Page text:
When a project starts to go sideways and you’re cursing Naive Past You who signed off on the “aggressive” time estimates as you feed quarters into the vending machine in hopes that powdered donuts and honey buns won’t give you a heart attack before you hit the deadline, the last thing you want to talk about is documentation. Non-developers, if you value your life, observe the developer and her surroundings before you ask whether the documentation is updated. If you see any of the following…
- Pyramid of Diet Coke or Mountain Dew cans
- Pile of takeout containers (half-eaten because there’s no time)
- Wild, bloodshot eyes
- Caffeine-induced shakes
- Sleeping bag and/or pillow
…Back away slowly. DO NOT, under any circumstances, ask the developer if the documentation is up to date. You may lose a valuable body part before you can wedge yourself behind the file cabinet.
I love the beginning of a project. It’s full of resolutions and promises about how this time it’s going to be different. A quick run-down of statements I’ve heard (and said):
- “We’re building time into the schedule to keep the documentation up to date”
- “All of my time estimates will include some buffer for documentation”
- “QA will not sign off without documentation”
- “We’ve made accurate documentation part of the critical path”
- “We’ll document as we go”
What ends up happening? I can sum it up in 4 words: “We’ll fix it later”. But we never do. Then we leave and the next poor soul comes in blind and realizes that the documentation is either non-existent or woefully out of date. He gets to spend the next few weeks being indignant and self-righteous because the documentation is bad. He quickly forgets the undocumented tangle of code he left behind at his last job.
So, what exactly is documentation? Is it a necessary evil, a sacrifice to the development lifecycle gods? Is it yet another bit of unproductive administration work you have to do to check all the boxes on the project plan? Is it some antiquated legacy of waterfall methods? No. It is none of these things. Documentation, when done well, is a conversation between you and the next guy who comes along and looks at your work. You might not be there to explain why you had to do that weird thing in that stored procedure. You might not be able to tell the story behind the funky flat table you wish your name wasn’t associated with. You might not be able to sit down over lunch and talk about the wacky business rules you’re trying to enforce. But, your documentation will be there. More than anything else, this is your legacy.
Am I proposing that you create exhaustive documentation explaining every decision and line of code? No. That’s totally unrealistic, and I believe that it’s what gets us into trouble. Overwhelmed by the goal of perfect documentation, we end up not writing any documentation at all. I fall into the good enough camp in my approach. Even then, it can be a struggle to keep up. In that spirit, I have a few must-haves and guidelines for what and when to document. Also, I’m sort of a function over form kind of girl. If it works, do it. If it’s pretty, well, that’s nice too. Of course, I’m a developer. If you’re a DBA, your list will probably look different. But, I recommend the same basic approach. What are my must-haves and what are my triggers for a bit of explanatory prose? Or, you know, poetry… but if you have time to write documentation in iambic pentameter, you probably need a more challenging job.
Data Dictionary – If nothing else, get the basics down:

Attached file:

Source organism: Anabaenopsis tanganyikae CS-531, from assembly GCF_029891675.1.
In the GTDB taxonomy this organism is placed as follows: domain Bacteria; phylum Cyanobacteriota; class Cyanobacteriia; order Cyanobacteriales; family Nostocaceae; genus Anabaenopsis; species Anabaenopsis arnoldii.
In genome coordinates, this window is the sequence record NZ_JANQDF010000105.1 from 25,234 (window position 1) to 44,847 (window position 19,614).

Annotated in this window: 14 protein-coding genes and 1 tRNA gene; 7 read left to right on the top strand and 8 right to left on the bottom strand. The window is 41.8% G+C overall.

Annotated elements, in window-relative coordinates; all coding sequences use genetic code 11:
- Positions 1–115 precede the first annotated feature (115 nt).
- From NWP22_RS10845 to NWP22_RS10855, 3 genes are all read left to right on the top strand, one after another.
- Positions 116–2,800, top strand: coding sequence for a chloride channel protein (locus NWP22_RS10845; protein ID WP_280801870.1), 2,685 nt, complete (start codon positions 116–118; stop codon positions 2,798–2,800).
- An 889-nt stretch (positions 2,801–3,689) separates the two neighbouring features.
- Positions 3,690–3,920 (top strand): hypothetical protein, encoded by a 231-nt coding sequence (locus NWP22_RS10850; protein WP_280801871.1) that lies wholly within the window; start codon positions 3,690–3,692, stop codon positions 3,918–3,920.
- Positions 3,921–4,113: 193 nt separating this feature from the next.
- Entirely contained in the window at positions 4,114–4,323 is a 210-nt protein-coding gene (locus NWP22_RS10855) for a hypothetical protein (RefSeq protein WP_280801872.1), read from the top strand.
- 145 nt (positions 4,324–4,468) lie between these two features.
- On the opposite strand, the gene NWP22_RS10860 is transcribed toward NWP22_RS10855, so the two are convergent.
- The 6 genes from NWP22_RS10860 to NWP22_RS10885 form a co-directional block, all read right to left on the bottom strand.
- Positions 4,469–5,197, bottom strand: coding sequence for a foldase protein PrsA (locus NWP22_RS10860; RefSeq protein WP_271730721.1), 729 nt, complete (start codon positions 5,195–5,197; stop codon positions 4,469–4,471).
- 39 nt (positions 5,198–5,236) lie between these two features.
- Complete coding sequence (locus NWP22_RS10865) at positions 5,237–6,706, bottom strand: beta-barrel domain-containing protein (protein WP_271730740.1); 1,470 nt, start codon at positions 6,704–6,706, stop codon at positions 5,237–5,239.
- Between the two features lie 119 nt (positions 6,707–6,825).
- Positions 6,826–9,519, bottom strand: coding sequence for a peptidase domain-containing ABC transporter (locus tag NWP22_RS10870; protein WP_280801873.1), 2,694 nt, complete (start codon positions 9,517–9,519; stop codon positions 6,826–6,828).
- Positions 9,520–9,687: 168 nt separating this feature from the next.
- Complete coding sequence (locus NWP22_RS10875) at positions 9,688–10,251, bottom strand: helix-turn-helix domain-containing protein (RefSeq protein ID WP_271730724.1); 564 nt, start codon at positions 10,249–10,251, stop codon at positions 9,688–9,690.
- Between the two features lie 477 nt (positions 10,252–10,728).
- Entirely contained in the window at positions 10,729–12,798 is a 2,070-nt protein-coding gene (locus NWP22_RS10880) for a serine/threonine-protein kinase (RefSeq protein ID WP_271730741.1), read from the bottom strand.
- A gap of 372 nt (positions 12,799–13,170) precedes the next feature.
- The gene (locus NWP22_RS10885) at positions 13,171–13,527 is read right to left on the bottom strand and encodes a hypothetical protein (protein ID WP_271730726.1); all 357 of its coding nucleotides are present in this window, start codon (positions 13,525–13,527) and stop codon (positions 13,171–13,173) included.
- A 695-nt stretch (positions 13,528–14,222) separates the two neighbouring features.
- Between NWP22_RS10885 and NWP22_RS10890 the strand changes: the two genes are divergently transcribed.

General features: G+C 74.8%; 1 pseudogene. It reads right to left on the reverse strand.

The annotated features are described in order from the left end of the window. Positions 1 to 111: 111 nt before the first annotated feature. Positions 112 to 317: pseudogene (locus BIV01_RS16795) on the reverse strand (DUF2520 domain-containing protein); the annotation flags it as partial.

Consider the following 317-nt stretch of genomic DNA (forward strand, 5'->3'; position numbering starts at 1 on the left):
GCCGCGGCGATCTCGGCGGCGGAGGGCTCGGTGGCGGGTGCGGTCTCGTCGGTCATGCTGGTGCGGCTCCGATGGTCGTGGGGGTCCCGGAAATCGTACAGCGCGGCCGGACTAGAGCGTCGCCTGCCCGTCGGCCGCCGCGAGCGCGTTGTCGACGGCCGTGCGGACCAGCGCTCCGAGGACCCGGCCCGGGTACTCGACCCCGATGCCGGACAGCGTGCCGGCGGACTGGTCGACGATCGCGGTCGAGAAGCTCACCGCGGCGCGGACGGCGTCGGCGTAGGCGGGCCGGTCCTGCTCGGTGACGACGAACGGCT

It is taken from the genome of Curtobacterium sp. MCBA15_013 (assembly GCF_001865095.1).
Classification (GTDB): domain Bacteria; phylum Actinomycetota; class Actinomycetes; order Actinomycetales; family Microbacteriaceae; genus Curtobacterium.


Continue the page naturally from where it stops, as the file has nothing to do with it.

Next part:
- Entities and their purpose
- Attributes and their definition
- Business names for entities and attributes
- Explanation or examples of what data can end up in a column
Source to Target Mapping – if you’re moving data around, make a map
- Where does the data come from?
- Where is it going?
- What are the stops along the way?
Anything Manual – if you have to do anything out of process or manually, write it down
- Bob from Accounting asked you to run a “quick little report” for him in 2009. Somehow, you’re still running it every Monday
- You manually kick off that pesky job every Thursday evening instead of scheduling it
- You had to (gasp!) manually update data in the database
In-Line Documentation – (Stored Procedures/Functions/Scripts/etc.)
- Set up a nice little template inside any procedure/function/script that tells: Author/Date/Purpose/Major Revisions
- If you did something unconventional inside some encapsulated code, make a note of why you went this direction
- If some piece of code started out pretty and then grew horns and a tail and bought a pitchfork from Evil Processes R Us, explain what happened
- If you’re working around some limitation of the application/database/etc., say how and why
In Case I Win the Lottery Documentation (aka, In Case I Get Hit by a Bus)
- Imagine that you walk out the door this afternoon, and for some wonderful (not getting hit by a bus) reason, you never step foot inside your office again. You never log into the network again, and no one knows how to get in touch with you. What do only you know? Trust me, if you’ve been with an organization for any length of time, I can guarantee that you have some proprietary knowledge. This can be the least formal of all. Just make a list of things you hope someone else knows how to do when you’re sitting in Tahiti sipping fruity drinks, ogling the very cute cabana boy as you ask him to bring you yet another extra towel.In our little SQL Server community, we talk a lot about being part of the community. (I know… totally Meta) Documentation is a great way to be a good citizen inside our world. Chances are someone you know, or someone who knows someone you know, will be coming into an organization after you leave. Helping the next guy ramp up more quickly and avoid your early stumbles is just about the best you can do to support your fellow database professional.